In this approach, different physical models are used for the two regions. Sub-surface rolling contact fatigue can be calculated along the lines of the classical Lundberg and Palmgren dynamic load theories [Literature 10], but when dealing with surface fatigue, a more advanced friction model is required, one that takes into account the more complex physical effects such as lubrication, friction, wear, fatigue, or galling that occur as a result of the concentration of stresses on the Hertzian contact surfaces.

This enables SKF to reflect more customised designs with special properties in bearing life calculations, which can influence the performance of the bearing in field applications. Examples include special heat treatments for bearings, advanced microgeometries, unique designs or higher quality.

Customers are able to take advantage of the different unique features of bearings in the SKF product catalogue and use them in rating life calculations. Ultimately, instead of simply selecting a bearing using the basic dynamic load rating (C), which only represents ‘sub-surface fatigue’, as is currently the case, customers will be able to take better advantage of the unique properties of SKF products and the higher quality of the products.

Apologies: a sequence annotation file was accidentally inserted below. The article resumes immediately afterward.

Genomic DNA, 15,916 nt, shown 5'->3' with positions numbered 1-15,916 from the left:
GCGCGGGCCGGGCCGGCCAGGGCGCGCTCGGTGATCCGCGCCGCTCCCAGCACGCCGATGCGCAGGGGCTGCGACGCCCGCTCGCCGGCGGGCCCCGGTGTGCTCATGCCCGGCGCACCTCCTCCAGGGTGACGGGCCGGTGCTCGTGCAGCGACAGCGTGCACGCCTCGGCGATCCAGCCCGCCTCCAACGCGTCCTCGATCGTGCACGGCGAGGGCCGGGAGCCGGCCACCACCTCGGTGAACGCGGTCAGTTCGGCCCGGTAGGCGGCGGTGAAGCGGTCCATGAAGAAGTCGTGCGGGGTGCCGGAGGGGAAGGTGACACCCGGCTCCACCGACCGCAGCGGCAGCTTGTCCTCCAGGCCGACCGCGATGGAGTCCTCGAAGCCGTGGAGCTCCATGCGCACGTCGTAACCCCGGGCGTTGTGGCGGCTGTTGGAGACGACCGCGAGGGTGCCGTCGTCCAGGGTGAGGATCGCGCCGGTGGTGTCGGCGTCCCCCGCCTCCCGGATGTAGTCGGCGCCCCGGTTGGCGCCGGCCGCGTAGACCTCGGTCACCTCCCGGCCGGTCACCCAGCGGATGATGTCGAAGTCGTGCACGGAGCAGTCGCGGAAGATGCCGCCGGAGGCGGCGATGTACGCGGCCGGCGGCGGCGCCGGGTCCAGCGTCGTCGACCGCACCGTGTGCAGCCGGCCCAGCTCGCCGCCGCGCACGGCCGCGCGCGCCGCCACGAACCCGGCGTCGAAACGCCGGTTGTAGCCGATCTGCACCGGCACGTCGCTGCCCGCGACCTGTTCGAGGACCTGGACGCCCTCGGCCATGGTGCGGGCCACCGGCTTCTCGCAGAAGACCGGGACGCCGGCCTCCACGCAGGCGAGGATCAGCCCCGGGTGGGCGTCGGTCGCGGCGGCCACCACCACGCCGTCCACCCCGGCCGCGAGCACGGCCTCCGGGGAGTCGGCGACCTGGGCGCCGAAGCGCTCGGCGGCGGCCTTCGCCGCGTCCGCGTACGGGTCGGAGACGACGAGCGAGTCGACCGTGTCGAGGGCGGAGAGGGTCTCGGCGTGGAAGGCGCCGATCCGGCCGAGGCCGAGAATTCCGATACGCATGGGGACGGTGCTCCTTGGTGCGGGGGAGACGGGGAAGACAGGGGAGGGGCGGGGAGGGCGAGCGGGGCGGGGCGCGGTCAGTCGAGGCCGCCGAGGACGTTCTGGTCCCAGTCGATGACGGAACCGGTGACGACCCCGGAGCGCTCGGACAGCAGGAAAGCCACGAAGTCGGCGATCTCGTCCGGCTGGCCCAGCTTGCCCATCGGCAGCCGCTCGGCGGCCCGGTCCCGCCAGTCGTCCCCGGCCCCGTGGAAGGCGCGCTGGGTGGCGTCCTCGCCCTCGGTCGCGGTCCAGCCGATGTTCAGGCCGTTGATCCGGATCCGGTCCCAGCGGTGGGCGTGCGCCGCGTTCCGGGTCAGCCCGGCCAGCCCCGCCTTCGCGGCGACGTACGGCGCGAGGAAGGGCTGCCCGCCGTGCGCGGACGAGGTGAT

The new model specifically addresses the ageing mechanism of bearings, while friction on raceway surfaces will be more widely used in the development of bearing products in this more advanced version of the General Bearing Life Model.

SKF engineers will use the Universal Bearing Life Model to develop improved bearing designs for specific applications or site-specific performance requirements. In summary, the Universal Bearing Life Model represents a more modern and flexible tool for evaluating bearing performance, and is able to incorporate new knowledge and technology as it evolves.

Generic modelling approach

The present model will continue to retain the standardised probabilistic statistical approach to rolling bearing life calculation that is still in use today, which is based on two-parameter Weibull distribution theory calculations, see discussion in [Ref. 12].